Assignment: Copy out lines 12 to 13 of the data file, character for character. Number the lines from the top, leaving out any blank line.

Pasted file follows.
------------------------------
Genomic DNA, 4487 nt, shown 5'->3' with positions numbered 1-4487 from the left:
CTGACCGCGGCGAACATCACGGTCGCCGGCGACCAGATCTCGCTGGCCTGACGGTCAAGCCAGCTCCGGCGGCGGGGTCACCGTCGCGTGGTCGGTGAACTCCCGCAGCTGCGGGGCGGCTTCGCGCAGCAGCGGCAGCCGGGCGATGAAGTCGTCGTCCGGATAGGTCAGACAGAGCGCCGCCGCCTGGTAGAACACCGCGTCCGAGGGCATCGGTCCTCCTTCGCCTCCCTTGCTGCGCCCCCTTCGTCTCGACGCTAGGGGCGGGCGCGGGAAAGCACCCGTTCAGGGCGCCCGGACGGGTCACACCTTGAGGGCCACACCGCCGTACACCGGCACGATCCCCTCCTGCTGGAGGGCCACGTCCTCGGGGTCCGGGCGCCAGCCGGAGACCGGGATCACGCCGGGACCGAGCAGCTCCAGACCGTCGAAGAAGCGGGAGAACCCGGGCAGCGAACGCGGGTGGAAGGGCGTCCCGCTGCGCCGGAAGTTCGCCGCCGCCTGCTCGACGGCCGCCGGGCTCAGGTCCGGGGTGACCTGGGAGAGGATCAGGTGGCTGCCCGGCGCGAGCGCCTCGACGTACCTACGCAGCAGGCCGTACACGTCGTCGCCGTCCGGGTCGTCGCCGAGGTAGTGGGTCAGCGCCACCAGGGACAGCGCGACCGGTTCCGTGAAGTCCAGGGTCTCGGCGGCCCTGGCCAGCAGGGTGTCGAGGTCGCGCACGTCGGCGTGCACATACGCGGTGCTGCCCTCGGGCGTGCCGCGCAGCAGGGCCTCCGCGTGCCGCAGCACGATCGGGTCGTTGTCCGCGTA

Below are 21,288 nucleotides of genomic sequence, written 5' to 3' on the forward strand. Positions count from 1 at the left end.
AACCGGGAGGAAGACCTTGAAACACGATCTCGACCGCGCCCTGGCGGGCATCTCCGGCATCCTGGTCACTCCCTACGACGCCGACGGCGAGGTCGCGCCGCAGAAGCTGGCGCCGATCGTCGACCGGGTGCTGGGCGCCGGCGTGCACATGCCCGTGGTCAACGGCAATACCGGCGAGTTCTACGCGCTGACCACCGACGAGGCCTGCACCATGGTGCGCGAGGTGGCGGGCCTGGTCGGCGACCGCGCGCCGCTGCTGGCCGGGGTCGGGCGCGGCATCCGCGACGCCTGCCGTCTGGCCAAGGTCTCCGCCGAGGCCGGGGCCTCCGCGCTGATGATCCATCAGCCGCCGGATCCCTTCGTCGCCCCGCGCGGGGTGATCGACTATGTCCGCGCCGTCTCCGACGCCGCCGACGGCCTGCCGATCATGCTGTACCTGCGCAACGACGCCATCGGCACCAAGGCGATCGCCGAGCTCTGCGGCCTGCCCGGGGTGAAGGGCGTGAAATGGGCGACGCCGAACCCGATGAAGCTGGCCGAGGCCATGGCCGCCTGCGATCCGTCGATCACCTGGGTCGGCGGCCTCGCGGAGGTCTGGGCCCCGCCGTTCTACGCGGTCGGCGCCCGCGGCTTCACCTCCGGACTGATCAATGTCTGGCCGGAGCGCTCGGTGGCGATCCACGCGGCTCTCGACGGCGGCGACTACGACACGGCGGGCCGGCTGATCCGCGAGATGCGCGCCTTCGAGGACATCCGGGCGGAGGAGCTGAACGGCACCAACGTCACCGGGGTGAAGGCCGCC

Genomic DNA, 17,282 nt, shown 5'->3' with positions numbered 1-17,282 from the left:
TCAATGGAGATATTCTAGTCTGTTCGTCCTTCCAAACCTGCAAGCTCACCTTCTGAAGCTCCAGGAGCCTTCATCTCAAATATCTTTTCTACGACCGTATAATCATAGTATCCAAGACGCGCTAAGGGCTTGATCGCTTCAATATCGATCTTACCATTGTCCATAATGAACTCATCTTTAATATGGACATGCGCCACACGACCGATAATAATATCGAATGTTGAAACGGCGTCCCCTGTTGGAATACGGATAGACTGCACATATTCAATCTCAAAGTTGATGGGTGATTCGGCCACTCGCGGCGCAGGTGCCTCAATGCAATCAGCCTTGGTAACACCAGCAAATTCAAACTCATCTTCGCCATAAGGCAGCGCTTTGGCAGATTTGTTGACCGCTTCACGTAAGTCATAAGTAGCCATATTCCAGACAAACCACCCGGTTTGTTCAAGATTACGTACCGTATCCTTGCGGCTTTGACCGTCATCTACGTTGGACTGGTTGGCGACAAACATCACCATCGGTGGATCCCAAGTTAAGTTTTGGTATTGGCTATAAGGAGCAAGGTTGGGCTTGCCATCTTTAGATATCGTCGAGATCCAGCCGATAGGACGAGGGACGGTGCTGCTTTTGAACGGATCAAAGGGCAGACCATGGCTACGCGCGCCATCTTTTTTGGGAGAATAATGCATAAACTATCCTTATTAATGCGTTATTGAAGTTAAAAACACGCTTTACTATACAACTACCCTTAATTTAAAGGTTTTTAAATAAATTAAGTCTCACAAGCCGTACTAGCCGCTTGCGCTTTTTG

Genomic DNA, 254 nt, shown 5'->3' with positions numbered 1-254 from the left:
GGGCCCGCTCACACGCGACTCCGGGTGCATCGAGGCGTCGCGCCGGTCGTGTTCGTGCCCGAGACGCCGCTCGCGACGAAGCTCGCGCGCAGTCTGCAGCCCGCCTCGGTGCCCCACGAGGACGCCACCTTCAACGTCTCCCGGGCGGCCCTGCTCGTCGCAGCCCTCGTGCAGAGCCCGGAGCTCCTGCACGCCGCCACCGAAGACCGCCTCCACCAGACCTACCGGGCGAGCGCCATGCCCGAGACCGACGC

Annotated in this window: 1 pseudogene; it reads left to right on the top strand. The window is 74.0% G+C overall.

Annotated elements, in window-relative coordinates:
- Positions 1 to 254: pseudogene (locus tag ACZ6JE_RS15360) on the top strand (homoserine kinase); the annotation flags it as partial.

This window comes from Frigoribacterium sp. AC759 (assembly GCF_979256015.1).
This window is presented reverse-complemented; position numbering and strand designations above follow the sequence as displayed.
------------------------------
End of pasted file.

This window comes from Frigoribacterium sp. AC759 (assembly GCF_979256015.1).
This window is presented reverse-complemented; position numbering and strand designations above follow the sequence as displayed.